A Ph.D worth of thanks: a dirt shirt brother

(This picks up where the last post left off. This is part two of two.)

My brother Dex and I met Mike Nadock as freshmen on Mentor High School's wrestling team. We were 14-year old, 135-pound, nearly six-foot tall twins. We looked like gaunt albinos to the untrained eye (shout out to my fellow outlier melanin-deficient people). We weren't going to be on the cover of GQ, but we would have preferred Thrasher or Transworld Snowboarding anyway. Our parents didn't have money, and we were fully aware of the associated social stigmas that come with being blue-collar kids in a place with clear disparities between the poor, the working class, and the local suburban, new money elite. In short, we were outsiders.

We were skateboarders turned wrestlers, who trained, went to school, and interacted with the world around us with more than slight chips on our young shoulders. We were hell bent on pursuing our interests. Skateboarding. Music. Fishing. Wrestling. We had worked at things before, like kickflips. But, we'd never really tried at anything beyond the scope of our comfort zone. But, for an athlete, a coach is there to help her or him meet and exceed their potential.

Not Ohio.
When I met Mike he was roughly the age that I was when I hit full stride during my Ph.D. We'll call it 30. He had taken a leave of absence from trying out college, joined the Marines, served some international tours of duty, and then took an honorable discharge back into the only rust belt world many of my homegrown Ohio friends still know: breaking your back, hustling, and using your hands to make a living. Work ethic and reliability earned both money, and the only non-monetary currency that mattered: respect.

Mike was (and still is [and will always be]), what is non-scientifically known as a "hard-ass."

When I strode up the stairs to the Mentor High School wrestling room as a freshman, I was, like a new Ph.D student, excited to learn, work hard, and prove myself at the next level. I had the aforementioned chip on my shoulder and was out for a starting spot. Like many Ph.D students, I thought I knew way more than I really did. I only compensated for this by being willing to put in absurd amounts of time to learn the things I didn't know. Like many academics, I was willing to commit myself to my craft, going to absurd lengths to improve. I wanted big things. Mike was there to show us how much we had to learn about wrestling, being type A, and getting things done.

My brother and I had some talent, we worked really hard, and for some odd reason, Mike liked our style. We weren't clean, our workout clothes were ratty, and we got to practice early, and stayed late working on the finer points of defending outside singles and hand control. Mike had lived a similar, but harder life at our age, wrestling at a school in the same county, growing up with more than his fair share of adversity and a well-earned chip on his own shoulder.

My brother and I had very stable home lives, and our parents weren't afraid to take out credit card debt on things that they thought were good learning experiences. So over the years, we spent a lot of time on the mat, in the weight room, on the track, and competing across the state and country. In hindsight, not every kid (or their parents) committed to and did those things. We steadily improved.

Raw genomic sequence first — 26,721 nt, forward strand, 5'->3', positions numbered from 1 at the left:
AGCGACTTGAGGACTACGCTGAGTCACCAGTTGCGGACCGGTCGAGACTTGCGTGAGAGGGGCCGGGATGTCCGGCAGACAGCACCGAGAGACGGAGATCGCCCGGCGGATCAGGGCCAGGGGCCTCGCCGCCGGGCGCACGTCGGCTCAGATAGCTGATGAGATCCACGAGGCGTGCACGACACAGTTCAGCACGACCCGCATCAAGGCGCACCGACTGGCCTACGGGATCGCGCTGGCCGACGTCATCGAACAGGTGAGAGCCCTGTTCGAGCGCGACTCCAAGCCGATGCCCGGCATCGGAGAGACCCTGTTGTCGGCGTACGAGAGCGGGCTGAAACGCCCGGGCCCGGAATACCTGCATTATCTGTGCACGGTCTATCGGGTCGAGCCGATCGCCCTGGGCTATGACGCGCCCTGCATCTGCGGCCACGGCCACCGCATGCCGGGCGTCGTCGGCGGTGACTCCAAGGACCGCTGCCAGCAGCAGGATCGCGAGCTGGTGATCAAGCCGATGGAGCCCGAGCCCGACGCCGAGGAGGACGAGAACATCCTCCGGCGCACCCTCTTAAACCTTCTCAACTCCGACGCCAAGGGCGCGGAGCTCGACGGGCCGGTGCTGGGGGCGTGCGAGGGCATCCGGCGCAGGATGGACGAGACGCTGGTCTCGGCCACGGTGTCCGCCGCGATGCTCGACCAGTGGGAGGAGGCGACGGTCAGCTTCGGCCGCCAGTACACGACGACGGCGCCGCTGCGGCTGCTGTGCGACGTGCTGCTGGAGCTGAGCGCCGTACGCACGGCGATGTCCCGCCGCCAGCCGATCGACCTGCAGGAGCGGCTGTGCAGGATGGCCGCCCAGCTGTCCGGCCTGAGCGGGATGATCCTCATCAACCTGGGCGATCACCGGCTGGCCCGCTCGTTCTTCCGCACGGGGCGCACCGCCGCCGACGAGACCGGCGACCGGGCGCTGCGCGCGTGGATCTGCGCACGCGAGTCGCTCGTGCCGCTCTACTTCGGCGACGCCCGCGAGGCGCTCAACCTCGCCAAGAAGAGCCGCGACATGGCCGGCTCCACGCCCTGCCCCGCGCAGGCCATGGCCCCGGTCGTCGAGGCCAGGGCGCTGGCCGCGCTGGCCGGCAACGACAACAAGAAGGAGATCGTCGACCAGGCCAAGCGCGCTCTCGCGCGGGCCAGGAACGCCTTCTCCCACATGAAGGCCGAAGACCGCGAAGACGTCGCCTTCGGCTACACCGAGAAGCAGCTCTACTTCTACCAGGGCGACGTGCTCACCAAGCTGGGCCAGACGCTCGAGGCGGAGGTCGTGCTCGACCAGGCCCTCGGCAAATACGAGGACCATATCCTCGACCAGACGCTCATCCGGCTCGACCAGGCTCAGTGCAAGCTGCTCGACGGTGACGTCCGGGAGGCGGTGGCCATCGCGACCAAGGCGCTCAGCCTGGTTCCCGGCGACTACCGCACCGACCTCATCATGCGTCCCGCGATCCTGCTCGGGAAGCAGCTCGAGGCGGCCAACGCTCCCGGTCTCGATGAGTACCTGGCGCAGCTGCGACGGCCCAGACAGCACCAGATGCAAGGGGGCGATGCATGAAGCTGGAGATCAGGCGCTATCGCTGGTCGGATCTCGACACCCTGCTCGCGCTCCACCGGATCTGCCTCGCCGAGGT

In the end, we won a lot more than we lost, but we never achieved our full potential. I worked out a lot, eventually burned out from overtraining, and choked at a couple important tournaments. When I was 17, I had a career-ending spinal cord injury that had lasting physical impacts on me.

Outcomes aside, those four years of wrestling under Mike's guidance were a huge learning process. Technique, fitness, and humility were built at a pace that isn't very gratifying to those needing instant gratification. It was really hard to cut weight, forego social events, train non-stop, and then compete. The process alone was daunting, and the outcomes disappointing compared to what we had dreamed up. But, a brother is a brother.

Still not Ohio
Mike was in our corner for all of the good and the bad. From hospital visits to 5am workouts, to being the first guy you'd call after a summer freestyle tournament, Mike was an older brother who cared about our success and progress. Mostly he cared about helping us learn to self-evaluate, teach ourselves skills, and morph into reliable, dependable young people.

I have never invested in another human being's development as much as Mike did for Dex and I. And I have no idea why Mike was as invested in our success as he was, but it shaped a way of thinking that still persists.

Wrestling for Mike presented this: if you dream it, embrace the process of improving, learn, and fall on some luck (health, finance, etc.), you can do a lot of things. I've applied this to almost everything over the years, and it started with running and sparring in a quiet wrestling room, because a friend thought that I could shoot the moon if I tried hard enough.

Success is on an arbitrary scale, but thanks to Mike, I learned that I shouldn't fear going all in toward that ever evolving definition. When I defended my Ph.D, Mike was the only other family member there. It's as much his doing as it is mine.

Thanks, Mike. You're "...the best older brother that a pair of dirt shirt twins could ever ask for." And thanks to you, I'll always focus on the process, embrace the grind, and not worry about the outcomes.

*If this sounds like a jock sports, cliche, it's because I grew up in Ohio, where these are abundant.

**I didn't put up any pictures of Mike in this post, because he might kick my ass if I did.

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